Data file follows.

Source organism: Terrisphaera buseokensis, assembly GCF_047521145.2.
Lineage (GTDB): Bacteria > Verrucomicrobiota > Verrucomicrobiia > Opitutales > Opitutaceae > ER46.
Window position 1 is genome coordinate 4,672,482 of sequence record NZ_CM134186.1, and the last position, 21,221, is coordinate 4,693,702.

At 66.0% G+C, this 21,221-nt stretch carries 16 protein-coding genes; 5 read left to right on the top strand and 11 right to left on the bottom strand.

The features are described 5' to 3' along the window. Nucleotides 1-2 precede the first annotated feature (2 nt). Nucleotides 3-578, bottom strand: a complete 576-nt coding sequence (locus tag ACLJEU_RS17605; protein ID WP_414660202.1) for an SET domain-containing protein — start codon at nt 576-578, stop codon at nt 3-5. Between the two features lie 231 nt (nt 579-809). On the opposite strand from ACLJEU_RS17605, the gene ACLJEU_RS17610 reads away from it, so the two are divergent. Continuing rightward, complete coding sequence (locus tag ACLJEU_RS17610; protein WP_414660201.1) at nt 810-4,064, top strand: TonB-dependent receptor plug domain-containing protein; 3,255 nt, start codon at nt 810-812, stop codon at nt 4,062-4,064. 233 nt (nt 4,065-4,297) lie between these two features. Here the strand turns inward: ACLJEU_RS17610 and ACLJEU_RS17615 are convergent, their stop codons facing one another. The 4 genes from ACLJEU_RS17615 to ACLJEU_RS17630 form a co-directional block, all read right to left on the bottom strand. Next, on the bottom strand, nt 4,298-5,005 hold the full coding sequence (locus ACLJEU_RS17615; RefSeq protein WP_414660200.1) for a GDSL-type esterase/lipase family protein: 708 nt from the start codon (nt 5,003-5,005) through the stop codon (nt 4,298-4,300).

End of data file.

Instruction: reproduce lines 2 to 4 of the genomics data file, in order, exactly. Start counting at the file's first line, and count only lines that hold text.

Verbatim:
Lineage (GTDB): Bacteria > Verrucomicrobiota > Verrucomicrobiia > Opitutales > Opitutaceae > ER46.
Window position 1 is genome coordinate 4,672,482 of sequence record NZ_CM134186.1, and the last position, 21,221, is coordinate 4,693,702.

At 66.0% G+C, this 21,221-nt stretch carries 16 protein-coding genes; 5 read left to right on the top strand and 11 right to left on the bottom strand.